• Seizures have not responded to treatment.
  • There has been a change in the child’s mental state.

In an LTVM, electrical activity in the brain is recorded using EEG wires, and the patient is videotaped. Patients will be admitted to the hospital for one or more days. Either a parent or caregiver must stay with the child during the entire hospitalization.

What to Expect if Your Child Needs an LTVM

Your child will be admitted for one or more days, as recommended by the referring physician.EEG wires will be connected to your child’s head, which will then be wrapped in gauze to help keep them in place. Each day, wires will be remotely checked and replaced if necessary.Either you or a caregiver will need to remain onsite to help with the test. The adult staying with the child will be responsible for pushing a button on the computer each time a seizure is observed or suspected. Additionally, you will keep a log of each suspected seizure, including the symptoms and start and stop time of the event.Your child must remain in view of the camera at all times but will have private access to a bathroom.You can bring books, video games, movies, school work and games that will keep your child occupied during their hospitalization, as well as your child’s most comfortable clothes/pajamas — preferably ones that button up the front, so they feel at home.You should also bring all of your child’s prescription medications and a list of past medications and doses.Activating procedures — like hyperventilation or use of strobe lights — may be performed if necessary.After the test, it’s helpful to first use baby oil on your child’s scalp prior to shampooing hair to remove any remaining glue from the electrodes.Test results will be reviewed and sent to your child’s referring physician for interpretation.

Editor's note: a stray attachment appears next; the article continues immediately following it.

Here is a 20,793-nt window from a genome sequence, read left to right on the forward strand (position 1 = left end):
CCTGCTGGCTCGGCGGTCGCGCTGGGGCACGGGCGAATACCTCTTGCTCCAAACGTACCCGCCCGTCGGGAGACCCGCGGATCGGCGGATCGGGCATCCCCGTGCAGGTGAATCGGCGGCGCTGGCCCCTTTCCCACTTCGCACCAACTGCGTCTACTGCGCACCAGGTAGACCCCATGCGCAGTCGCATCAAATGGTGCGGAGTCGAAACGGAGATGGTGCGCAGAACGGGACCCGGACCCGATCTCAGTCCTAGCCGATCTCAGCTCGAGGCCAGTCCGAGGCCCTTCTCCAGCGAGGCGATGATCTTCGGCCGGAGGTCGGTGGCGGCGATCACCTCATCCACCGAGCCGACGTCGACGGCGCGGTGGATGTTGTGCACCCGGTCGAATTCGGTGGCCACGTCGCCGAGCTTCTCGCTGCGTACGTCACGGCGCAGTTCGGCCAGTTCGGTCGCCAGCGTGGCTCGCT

How to Find Us

Our testing is performed in our three WakeMed Neurodiagnostic Labs.

  • Raleigh Campus, which is located on the 1st floor of the Medical Office Building
  • Cary Hospital, 1900 Kildaire Farm Road, Cary, NC 27518, located in the Cardiopulmonary testing area

More Information and Referrals

We welcome new patients. If you’d like to receive more information about EEG and LTVM testing at WakeMed, please call us at 919-350-3734. If you are a physician referring a patient, please call us at 919-350-7000.


  1. At Outpatient Registration, turn right and follow the hall to the first intersection.
  2. Turn right and walk towards Mental Health and Well-Being.
  3. Look to the left for the elevators, and at the end of the elevator hallway, you will locate the “Neurodiagnostics” door sign.


  1. At Outpatient Registration, veer to the left towards Same Day Surgery. Continue left and follow the hall to the first intersection.
  2. Turn right and walk towards the Cardiopulmonary department.
  3. Neurodiagnostics is located in the Cardiopulmonary testing area.

We can also perform pediatric LTVM testing on infants and premature babies at WakeMed Children’s Hospital to gain a better understanding of brain activity.